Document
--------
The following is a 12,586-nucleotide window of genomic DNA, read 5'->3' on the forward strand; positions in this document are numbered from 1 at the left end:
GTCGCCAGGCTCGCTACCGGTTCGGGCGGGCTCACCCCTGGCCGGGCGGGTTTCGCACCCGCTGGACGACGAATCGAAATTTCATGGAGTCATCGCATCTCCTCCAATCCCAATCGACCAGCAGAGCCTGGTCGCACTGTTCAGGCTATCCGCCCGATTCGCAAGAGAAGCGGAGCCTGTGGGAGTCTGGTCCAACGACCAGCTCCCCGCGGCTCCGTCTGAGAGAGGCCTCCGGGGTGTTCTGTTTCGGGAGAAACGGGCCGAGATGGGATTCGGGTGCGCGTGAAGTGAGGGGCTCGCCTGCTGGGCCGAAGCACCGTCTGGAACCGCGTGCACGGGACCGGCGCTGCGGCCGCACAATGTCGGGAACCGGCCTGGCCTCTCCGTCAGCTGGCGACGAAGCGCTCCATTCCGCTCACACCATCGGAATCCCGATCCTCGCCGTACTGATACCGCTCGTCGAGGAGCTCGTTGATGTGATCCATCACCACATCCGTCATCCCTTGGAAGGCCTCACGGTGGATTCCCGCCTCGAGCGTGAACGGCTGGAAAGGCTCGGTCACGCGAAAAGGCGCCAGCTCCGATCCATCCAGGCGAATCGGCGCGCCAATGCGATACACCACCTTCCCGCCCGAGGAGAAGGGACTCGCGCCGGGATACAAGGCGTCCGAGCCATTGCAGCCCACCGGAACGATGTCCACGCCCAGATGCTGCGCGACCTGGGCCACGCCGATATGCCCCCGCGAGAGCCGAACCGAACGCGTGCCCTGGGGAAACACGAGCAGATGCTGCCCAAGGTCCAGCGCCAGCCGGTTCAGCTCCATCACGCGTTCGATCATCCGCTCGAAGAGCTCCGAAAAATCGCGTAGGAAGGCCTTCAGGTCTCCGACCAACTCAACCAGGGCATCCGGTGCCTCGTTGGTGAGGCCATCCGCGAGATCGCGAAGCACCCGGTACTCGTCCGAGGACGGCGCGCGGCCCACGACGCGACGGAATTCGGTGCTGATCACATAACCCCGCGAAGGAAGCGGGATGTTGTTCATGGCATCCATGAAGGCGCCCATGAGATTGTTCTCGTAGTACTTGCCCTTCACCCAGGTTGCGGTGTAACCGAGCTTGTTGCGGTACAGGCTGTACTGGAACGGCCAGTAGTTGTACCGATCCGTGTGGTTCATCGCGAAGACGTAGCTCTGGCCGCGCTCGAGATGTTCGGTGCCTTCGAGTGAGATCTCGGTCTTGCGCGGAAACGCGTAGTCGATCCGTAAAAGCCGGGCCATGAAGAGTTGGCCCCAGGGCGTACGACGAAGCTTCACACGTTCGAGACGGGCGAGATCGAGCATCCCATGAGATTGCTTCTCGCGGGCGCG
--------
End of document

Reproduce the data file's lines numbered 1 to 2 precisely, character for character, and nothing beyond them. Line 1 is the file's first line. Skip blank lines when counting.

The following is a 12,586-nucleotide window of genomic DNA, read 5'->3' on the forward strand; positions in this document are numbered from 1 at the left end:
GTCGCCAGGCTCGCTACCGGTTCGGGCGGGCTCACCCCTGGCCGGGCGGGTTTCGCACCCGCTGGACGACGAATCGAAATTTCATGGAGTCATCGCATCTCCTCCAATCCCAATCGACCAGCAGAGCCTGGTCGCACTGTTCAGGCTATCCGCCCGATTCGCAAGAGAAGCGGAGCCTGTGGGAGTCTGGTCCAACGACCAGCTCCCCGCGGCTCCGTCTGAGAGAGGCCTCCGGGGTGTTCTGTTTCGGGAGAAACGGGCCGAGATGGGATTCGGGTGCGCGTGAAGTGAGGGGCTCGCCTGCTGGGCCGAAGCACCGTCTGGAACCGCGTGCACGGGACCGGCGCTGCGGCCGCACAATGTCGGGAACCGGCCTGGCCTCTCCGTCAGCTGGCGACGAAGCGCTCCATTCCGCTCACACCATCGGAATCCCGATCCTCGCCGTACTGATACCGCTCGTCGAGGAGCTCGTTGATGTGATCCATCACCACATCCGTCATCCCTTGGAAGGCCTCACGGTGGATTCCCGCCTCGAGCGTGAACGGCTGGAAAGGCTCGGTCACGCGAAAAGGCGCCAGCTCCGATCCATCCAGGCGAATCGGCGCGCCAATGCGATACACCACCTTCCCGCCCGAGGAGAAGGGACTCGCGCCGGGATACAAGGCGTCCGAGCCATTGCAGCCCACCGGAACGATGTCCACGCCCAGATGCTGCGCGACCTGGGCCACGCCGATATGCCCCCGCGAGAGCCGAACCGAACGCGTGCCCTGGGGAAACACGAGCAGATGCTGCCCAAGGTCCAGCGCCAGCCGGTTCAGCTCCATCACGCGTTCGATCATCCGCTCGAAGAGCTCCGAAAAATCGCGTAGGAAGGCCTTCAGGTCTCCGACCAACTCAACCAGGGCATCCGGTGCCTCGTTGGTGAGGCCATCCGCGAGATCGCGAAGCACCCGGTACTCGTCCGAGGACGGCGCGCGGCCCACGACGCGACGGAATTCGGTGCTGATCACATAACCCCGCGAAGGAAGCGGGATGTTGTTCATGGCATCCATGAAGGCGCCCATGAGATTGTTCTCGTAGTACTTGCCCTTCACCCAGGTTGCGGTGTAACCGAGCTTGTTGCGGTACAGGCTGTACTGGAACGGCCAGTAGTTGTACCGATCCGTGTGGTTCATCGCGAAGACGTAGCTCTGGCCGCGCTCGAGATGTTCGGTGCCTTCGAGTGAGATCTCGGTCTTGCGCGGAAACGCGTAGTCGATCCGTAAAAGCCGGGCCATGAAGAGTTGGCCCCAGGGCGTACGACGAAGCTTCACACGTTCGAGACGGGCGAGATCGAGCATCCCATGAGATTGCTTCTCGCGGGCGCG